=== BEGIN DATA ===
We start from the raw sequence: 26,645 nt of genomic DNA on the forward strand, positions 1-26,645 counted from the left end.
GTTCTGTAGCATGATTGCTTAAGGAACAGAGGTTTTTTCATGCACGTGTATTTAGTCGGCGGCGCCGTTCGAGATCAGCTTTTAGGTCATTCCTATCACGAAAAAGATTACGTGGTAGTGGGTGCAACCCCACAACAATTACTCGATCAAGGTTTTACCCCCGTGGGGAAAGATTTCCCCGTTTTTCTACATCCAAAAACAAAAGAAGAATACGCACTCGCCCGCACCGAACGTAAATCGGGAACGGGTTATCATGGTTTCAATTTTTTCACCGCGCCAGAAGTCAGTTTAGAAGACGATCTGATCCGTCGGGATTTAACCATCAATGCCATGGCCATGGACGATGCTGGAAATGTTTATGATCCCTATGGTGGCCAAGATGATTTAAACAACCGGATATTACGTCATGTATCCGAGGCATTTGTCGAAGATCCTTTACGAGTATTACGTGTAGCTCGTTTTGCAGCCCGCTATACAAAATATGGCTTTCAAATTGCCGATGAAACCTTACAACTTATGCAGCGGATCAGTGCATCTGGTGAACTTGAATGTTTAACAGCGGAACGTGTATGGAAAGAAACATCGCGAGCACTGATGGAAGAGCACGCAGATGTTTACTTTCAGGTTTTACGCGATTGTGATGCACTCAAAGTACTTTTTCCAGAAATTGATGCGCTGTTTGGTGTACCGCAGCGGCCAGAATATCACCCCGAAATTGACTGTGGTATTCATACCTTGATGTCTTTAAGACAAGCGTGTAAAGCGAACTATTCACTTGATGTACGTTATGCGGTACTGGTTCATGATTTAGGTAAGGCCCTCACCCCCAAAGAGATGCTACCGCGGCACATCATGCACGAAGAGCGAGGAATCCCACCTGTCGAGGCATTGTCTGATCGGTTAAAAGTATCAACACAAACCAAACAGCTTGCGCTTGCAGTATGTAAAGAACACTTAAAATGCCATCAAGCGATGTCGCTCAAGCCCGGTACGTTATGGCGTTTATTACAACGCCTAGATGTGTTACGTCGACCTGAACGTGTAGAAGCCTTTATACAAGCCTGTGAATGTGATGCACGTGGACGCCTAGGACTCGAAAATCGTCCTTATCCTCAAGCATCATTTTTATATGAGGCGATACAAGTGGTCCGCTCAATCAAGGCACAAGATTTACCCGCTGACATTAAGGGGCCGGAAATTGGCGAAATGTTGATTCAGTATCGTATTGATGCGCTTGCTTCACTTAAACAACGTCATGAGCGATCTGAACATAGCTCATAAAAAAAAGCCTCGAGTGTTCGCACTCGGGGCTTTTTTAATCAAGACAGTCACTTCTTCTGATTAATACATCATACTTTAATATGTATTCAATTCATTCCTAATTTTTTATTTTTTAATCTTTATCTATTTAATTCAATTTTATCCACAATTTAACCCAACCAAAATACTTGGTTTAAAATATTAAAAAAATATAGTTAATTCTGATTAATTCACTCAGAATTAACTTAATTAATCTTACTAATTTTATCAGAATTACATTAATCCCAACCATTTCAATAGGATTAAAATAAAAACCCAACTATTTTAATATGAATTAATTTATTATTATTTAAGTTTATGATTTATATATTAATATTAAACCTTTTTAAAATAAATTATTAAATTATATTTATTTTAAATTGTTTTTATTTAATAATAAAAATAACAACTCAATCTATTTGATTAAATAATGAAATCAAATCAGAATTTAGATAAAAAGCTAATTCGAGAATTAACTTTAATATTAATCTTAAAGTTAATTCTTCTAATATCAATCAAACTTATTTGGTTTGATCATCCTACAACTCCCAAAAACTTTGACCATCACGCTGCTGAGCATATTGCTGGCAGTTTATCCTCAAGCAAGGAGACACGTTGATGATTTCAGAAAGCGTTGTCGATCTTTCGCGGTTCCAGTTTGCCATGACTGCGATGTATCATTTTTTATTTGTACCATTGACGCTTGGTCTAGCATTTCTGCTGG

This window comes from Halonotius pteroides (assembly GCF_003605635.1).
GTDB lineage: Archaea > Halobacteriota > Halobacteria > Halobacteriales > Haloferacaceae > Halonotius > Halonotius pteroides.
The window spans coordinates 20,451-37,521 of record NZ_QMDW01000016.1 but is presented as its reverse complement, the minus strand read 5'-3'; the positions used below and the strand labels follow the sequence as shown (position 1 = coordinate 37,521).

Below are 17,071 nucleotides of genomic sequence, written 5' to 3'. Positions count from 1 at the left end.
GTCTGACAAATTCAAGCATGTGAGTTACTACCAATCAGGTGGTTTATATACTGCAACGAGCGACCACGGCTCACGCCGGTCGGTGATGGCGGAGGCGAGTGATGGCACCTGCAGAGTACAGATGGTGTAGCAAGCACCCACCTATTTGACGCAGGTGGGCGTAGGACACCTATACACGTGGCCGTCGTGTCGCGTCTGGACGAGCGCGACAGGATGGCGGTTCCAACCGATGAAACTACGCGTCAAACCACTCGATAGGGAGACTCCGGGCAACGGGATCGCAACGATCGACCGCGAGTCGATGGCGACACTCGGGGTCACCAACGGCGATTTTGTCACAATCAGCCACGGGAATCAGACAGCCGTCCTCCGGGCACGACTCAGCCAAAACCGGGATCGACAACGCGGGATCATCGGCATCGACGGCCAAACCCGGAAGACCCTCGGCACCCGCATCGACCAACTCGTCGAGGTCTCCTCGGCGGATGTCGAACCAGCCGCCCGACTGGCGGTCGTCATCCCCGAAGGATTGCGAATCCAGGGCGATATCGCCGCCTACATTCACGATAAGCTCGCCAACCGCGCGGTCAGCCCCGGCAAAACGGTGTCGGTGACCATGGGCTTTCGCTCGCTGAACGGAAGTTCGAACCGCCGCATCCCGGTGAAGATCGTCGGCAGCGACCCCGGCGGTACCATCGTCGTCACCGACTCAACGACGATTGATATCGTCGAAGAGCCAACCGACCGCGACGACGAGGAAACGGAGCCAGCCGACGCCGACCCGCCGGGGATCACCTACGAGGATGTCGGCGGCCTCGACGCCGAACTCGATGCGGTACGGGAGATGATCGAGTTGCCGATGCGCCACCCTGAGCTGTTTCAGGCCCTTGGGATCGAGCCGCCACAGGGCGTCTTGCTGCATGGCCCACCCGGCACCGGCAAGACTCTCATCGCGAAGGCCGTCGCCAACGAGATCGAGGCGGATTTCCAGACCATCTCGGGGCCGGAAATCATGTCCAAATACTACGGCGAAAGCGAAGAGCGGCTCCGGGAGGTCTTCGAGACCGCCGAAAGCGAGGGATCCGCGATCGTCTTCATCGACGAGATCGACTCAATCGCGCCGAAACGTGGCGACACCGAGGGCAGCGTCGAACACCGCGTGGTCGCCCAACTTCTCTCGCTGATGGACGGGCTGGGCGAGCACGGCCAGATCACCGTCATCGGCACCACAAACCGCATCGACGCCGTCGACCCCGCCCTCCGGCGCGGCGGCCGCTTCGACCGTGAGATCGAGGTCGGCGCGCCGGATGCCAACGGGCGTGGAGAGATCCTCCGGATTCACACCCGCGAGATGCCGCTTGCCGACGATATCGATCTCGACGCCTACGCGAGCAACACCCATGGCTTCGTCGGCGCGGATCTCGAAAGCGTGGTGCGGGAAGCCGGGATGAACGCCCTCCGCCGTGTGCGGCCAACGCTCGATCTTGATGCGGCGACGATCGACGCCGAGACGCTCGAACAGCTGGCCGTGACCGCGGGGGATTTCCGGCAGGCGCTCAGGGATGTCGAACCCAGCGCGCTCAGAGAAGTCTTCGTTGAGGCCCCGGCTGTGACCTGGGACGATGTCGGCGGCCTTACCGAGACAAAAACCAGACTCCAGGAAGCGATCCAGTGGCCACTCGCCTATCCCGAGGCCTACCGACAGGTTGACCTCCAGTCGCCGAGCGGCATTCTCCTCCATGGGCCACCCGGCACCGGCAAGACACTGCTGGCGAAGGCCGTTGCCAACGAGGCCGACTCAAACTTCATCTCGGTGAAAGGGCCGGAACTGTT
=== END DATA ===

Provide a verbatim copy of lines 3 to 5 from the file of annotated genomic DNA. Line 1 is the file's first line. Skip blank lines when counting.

This window comes from Halonotius pteroides (assembly GCF_003605635.1).
GTDB lineage: Archaea > Halobacteriota > Halobacteria > Halobacteriales > Haloferacaceae > Halonotius > Halonotius pteroides.
The window spans coordinates 20,451-37,521 of record NZ_QMDW01000016.1 but is presented as its reverse complement, the minus strand read 5'-3'; the positions used below and the strand labels follow the sequence as shown (position 1 = coordinate 37,521).